Rating 3.5 Stars out of 5.0

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8Sep/130

How Not to Play with the Classics

Long time readers of the blog will know from my reviews that certain attempts to  mess with classic stories bug me. Among them was a key change to the plot of ITV's production of Evil Under the Sun
or an earlier British TV version of Father BrownAt the same time, I've given a big thumbs up to the drastically altered ITV production of Appointment with DeathI enjoyed the first season of Sherlock and I'm a big fan of the 1940s Rathbone-Bruce Holmes movies.

So is playing with the classics good or bad?

They can work and can add a layer of new interpretation. However, there are three big reasons that make many altered stories not work:

1) Pointless Changes

This is the big one.  The series that have tampered with classics and have worked have had a point. In the case of Sherlock, it was the idea of putting Sherlock Holmes in the 20th century and re-imagining him growing up in our time rather than in the Victorian Age.

Similarly the Robert Downey Jr. Sherlock Holmes film basically ends up creating a steampunk world for Holmes to inhabit. I think that the script for Appointment with Death was written with the realities of modern stories of child abuse in mind, with the goal of addressing it in a way that was cathartic and in some ways, redemptive.

We can argue whether they're good but at least there's a point. On the other side of the ledger are the often pointless changes that are made to stories.  The worst offends tend to be those productions that are generally faithful to original.  Their deviations become obvious and more often than not due to the fact that we expect them to be following the story line.  Five Little Pigs is a key example of this. The gun scene at the end was so obviously tacked on that it was distracting. Similarly, the decision to make a darker ending to the end of the 1991 Sherlock Holmes ITV episode, The Disappearance of Lady Frances Fairfax seemed similarly pointless.

There's a legitimate case for producers to decide to do a program that is innovative and plays around with the classic plots. However, slipping these things into stories that are otherwise supposed to be faithful adaptation really doesn't work.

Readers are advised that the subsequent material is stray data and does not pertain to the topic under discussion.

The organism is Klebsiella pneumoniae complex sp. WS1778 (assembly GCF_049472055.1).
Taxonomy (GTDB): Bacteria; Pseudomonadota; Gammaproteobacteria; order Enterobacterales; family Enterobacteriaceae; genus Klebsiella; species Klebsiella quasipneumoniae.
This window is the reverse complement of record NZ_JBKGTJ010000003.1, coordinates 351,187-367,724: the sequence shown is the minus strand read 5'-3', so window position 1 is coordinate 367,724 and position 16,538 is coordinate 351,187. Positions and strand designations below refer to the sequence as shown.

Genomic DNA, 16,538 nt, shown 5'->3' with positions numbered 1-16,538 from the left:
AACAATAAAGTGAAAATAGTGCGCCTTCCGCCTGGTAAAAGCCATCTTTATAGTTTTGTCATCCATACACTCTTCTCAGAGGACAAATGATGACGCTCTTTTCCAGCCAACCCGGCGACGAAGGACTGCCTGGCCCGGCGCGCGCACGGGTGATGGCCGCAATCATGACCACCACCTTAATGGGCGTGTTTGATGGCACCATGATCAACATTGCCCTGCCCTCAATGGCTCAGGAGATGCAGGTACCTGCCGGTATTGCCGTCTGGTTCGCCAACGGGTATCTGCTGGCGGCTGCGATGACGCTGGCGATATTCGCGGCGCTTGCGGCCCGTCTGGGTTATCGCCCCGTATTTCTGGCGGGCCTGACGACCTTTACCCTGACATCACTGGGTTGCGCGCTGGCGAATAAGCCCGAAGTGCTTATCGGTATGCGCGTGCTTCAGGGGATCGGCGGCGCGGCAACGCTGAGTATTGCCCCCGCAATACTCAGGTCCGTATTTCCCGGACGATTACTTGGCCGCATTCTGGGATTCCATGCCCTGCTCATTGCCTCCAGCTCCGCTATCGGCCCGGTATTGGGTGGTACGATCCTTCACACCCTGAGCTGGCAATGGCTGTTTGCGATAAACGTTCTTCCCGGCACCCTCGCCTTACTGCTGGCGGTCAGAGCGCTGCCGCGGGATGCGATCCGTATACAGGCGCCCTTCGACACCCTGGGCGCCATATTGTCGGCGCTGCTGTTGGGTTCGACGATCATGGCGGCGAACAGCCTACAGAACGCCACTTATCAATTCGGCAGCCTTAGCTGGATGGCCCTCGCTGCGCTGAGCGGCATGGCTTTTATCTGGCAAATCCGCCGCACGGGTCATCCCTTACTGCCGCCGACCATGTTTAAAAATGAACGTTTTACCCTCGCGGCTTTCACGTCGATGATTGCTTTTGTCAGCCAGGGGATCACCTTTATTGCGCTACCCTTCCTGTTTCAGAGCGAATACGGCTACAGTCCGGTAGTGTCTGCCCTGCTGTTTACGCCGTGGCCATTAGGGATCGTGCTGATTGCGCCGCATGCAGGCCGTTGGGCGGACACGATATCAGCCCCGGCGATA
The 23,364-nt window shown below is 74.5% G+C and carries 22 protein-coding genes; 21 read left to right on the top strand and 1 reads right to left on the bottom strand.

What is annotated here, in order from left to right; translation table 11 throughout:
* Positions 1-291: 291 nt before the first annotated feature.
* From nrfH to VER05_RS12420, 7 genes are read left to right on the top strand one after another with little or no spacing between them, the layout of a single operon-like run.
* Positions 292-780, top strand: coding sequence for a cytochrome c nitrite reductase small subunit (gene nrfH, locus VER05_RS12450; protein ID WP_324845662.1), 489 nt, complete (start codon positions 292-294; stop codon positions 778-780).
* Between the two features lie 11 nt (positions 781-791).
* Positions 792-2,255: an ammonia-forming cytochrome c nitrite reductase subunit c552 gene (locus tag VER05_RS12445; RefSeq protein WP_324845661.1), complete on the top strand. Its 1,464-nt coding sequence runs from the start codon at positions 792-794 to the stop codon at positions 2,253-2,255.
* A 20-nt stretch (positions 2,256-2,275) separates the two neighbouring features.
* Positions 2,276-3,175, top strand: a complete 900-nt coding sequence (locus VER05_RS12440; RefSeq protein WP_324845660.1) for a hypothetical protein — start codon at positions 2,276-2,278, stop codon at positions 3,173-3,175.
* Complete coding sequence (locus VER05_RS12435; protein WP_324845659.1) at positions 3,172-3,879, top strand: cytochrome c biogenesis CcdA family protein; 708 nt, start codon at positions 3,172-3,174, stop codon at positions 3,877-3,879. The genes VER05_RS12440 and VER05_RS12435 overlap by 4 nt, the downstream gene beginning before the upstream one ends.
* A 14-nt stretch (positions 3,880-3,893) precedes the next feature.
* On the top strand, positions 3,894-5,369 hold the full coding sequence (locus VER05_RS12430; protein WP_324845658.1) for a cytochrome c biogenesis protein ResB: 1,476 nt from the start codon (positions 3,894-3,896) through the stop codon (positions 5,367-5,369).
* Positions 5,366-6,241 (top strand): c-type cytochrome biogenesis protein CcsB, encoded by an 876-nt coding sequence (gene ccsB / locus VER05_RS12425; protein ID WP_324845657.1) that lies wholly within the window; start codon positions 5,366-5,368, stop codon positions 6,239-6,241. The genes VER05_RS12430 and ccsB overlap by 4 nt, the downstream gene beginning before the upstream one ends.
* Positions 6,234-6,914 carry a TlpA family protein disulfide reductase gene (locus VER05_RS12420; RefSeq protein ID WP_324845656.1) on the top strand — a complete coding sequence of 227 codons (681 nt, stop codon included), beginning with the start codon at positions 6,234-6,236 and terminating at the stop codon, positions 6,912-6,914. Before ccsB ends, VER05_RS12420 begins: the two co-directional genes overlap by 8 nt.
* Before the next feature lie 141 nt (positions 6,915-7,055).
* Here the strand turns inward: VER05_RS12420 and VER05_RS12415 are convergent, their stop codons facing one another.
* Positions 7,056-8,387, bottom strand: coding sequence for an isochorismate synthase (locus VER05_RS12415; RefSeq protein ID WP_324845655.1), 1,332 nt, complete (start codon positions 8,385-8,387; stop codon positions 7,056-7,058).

2) Changes that Make Characters Unrecognizable 

At the end of the day,  you can play with plots and characters only so much. The main characters actions must seem consistent with their established personas. Sherlock works because yeah, I can imagine a Sherlock Holmes from General X or Y act like that. One thing that makes Appointment with Death work is that the compassion of Poirot was perfectly believable and in line with how the character acted, often offering himself to young people in distress or headed down the wrong road.

On the other hand, Suchet's portrayal of Poirot in ITV's presentation of Murder on the Orient Express was hard to swallow. The portrayal was so hard boiled that he was practically a Belgian Philip Marlowe. Similarly, I couldn't buy CBS version of Sherlock Holmes in the 2012 series Elementary, who unlike the version of Sherlock didn't ring true as a modern version of Holmes, but seemed more like a rougher edged version of Adrian Monk.

And of course, the 1970s Father Brown series made the mistakes of putting lines into Brown's mouth that might suit a trendy 1970s progressive clergyman but would hardly belong in the mouth of a character created by G.K. Chesterton, the man who literally wrote the book on Orthodoxy

3) Changes that Mess with the Overall Plot:

There are changes that can be made to a story that are quite innocuous. For example, the 1970s film versions of Evil Under the Sun substituted a male character for a female character so that Roddie McDowell could appear in the reole. There was no harm done to the plot by this. But the telefilm version substituted a male  character in another role and it tipped the hand towards what the solution to the case.